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Hallowe'en

Hallow is an old English word meaning holy.Hallowe'en is the shortened form of All-Hallow-Even, which meant the eve of the Christian feast of All Saints Day.

All Saint's Day

This is a Christian festival celebrated on November 1 in the Roman Catholic and Anglican churches in honour of God and all his saints, known and unknown. It became established as a church festival early in the 7th century when the Pantheonin Rome was consecrated as the Church of the Blessed Virgin and All Martyrs. Pope Gregory IV (died 844) gave the custom official authorization in 835.

The feast of All Saints, when the souls of the faithful are honoured and remembered, falls on November the first. The church chose this day as the people were accustomed to remembering the dead at this time of year. The pre-Christian traditions were full of ghosts and witches and fear of the dark. In Celtic Britain, November the first was not only the first day of winter, but also the first Hallowe'en today is a mixture of all the old customs. The bonfires are now lit on November the fifth in England to celebrate Guy Fawkes' attempt to blow up the Houses of Parliament. In other countries the fires light the Hallowe'en celebrations.

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"What is Hallowe'en ?"

Hallowe'en is celebrated on 31st October, in the autumn. On November 1st people go to church and to the cemetries to remember dead relatives.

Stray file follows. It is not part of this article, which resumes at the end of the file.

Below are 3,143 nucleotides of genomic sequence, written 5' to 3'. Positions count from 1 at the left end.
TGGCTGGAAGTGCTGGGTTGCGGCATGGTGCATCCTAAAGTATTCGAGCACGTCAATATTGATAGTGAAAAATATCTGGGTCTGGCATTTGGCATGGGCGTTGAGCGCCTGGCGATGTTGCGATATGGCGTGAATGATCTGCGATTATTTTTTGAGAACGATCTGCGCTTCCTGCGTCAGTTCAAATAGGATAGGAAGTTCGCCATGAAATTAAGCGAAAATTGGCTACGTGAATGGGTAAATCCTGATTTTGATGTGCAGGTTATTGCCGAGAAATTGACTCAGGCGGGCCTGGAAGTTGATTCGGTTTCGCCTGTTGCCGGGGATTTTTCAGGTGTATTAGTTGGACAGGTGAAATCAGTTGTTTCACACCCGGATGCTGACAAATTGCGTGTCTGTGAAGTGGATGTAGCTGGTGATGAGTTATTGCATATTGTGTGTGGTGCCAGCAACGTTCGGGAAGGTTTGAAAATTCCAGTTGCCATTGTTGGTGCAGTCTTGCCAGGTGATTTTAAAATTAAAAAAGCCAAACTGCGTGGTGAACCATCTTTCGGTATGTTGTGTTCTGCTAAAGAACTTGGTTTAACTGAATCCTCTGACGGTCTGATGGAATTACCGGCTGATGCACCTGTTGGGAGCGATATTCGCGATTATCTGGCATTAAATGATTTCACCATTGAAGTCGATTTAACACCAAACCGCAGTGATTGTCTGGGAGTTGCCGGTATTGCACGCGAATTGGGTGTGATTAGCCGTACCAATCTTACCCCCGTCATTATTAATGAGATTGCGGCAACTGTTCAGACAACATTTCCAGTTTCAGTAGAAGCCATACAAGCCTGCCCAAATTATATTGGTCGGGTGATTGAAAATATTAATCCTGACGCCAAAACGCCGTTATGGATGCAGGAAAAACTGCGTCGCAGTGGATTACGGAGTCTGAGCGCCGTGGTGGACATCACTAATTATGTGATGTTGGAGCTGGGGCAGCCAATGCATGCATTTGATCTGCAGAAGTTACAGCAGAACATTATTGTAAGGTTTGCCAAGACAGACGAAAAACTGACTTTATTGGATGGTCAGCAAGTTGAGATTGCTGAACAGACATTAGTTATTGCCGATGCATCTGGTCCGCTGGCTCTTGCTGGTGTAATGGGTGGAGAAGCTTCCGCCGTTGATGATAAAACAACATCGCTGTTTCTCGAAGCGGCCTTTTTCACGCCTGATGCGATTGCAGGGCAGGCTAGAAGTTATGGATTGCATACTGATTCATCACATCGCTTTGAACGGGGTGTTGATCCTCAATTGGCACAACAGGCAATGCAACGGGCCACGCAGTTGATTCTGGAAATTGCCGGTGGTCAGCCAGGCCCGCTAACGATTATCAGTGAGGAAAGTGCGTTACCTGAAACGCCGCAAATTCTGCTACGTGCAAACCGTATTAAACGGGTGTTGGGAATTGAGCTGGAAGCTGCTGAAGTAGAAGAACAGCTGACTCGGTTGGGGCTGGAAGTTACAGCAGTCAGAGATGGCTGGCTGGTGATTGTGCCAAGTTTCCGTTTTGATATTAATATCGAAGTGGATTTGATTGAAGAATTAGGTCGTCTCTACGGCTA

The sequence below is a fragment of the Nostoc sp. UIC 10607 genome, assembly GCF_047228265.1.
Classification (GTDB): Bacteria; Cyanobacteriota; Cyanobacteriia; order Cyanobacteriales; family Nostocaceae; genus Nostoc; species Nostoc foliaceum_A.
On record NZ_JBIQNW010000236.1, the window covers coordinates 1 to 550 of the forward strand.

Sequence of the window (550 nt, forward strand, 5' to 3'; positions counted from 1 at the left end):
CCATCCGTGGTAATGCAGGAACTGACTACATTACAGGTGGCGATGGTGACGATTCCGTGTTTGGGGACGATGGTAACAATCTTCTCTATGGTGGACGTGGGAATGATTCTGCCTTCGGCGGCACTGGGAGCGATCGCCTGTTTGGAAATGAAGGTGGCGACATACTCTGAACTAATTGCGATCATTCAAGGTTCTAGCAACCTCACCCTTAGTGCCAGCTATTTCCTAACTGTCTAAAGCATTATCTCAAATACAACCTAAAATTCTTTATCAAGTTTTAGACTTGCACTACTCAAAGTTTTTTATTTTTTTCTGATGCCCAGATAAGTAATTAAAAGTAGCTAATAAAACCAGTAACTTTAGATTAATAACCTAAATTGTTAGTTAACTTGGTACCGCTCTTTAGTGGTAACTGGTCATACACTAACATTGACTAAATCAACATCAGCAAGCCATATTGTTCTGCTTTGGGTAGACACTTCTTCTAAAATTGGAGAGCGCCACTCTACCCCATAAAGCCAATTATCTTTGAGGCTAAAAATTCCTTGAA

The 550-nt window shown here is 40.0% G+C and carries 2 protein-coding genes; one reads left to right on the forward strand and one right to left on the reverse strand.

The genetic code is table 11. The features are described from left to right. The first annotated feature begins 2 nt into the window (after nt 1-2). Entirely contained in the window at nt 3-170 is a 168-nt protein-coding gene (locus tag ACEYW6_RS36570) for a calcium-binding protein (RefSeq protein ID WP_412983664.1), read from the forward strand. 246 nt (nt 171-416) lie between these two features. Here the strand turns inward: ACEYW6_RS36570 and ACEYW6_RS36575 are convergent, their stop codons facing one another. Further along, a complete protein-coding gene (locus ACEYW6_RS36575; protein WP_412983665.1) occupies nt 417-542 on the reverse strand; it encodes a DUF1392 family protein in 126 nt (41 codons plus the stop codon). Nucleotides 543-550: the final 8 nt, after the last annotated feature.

A long time ago people were scared of spirits, they were afraid of the bad spirits of dead people. They painted their faces to scare the bad spirits away from their homes.
Hallowe'en is a time to dress up and have fun in many countries. Children wear many different costumes. Some dress up as witches or ghosts, some children wear animal costumes. Children in America go from house to house with their costumes on. They ring at door bells and say "trick or treat ?" The treat is fruit, sweets or sometimes money. People decorate their houses. Children like to eat candy spiders.
Here in Catalonia we do not celebrate Hallowe'en, but a festival called "la castaņada" we eat hot chestnuts and sweet potatoes.

Carla Canals and Paola Masfurroll.

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Witches and ghosts.
Witches and ghosts are now just part of Hallowe'en fun, but for hundreds of years the witch and her broomstick were taken very seriously indeed. People believed that witches were friends of the evil spirits which wandered about on Hallowe'en.

The tradition of wearing masks at Hallowe'en began as a way to frighten the witches and spirits away. Scottish children now wear masks and dress up like ghosts, which they call ghoulies and kelpies, and knock on doors to ask for nuts and apples and money. broomstick.gif (1754 bytes)

Trick or treat
In the United States and Canada, children have the same tradition, which they call trick or treat. Carrying lanterns and dressed like witches and ghosts in orange and black, the traditional Hallowe'en colours, the children go from door to door threatening to trick their neighbours if they are not treated to the traditional sweets wrapped in orange and black paper. broomstick.gif (1754 bytes)

Apples and apple games.
Bobbing apples and swinging apples are two traditional games for Hallowe'en. The apples float in bowls of water or swing on the ends of string. The aim of the game is to take a bite: of the apple without using your hands. Apple games began because the Celts believed that the silver branches of the apple tree helped dead souls to pass into their heaven, called Avalon. broomstick.gif (1754 bytes)

Lanterns.
Pumpkins, turnips and swedes are part of winter's crop and are now used to light Hallowe'en parties. The inside of the vegetable is hollowed out and slits made in it to represent eyes, nose and mouth. A candle is then put inside the vegetable lantern, so that the eerie face can light the celebrations.

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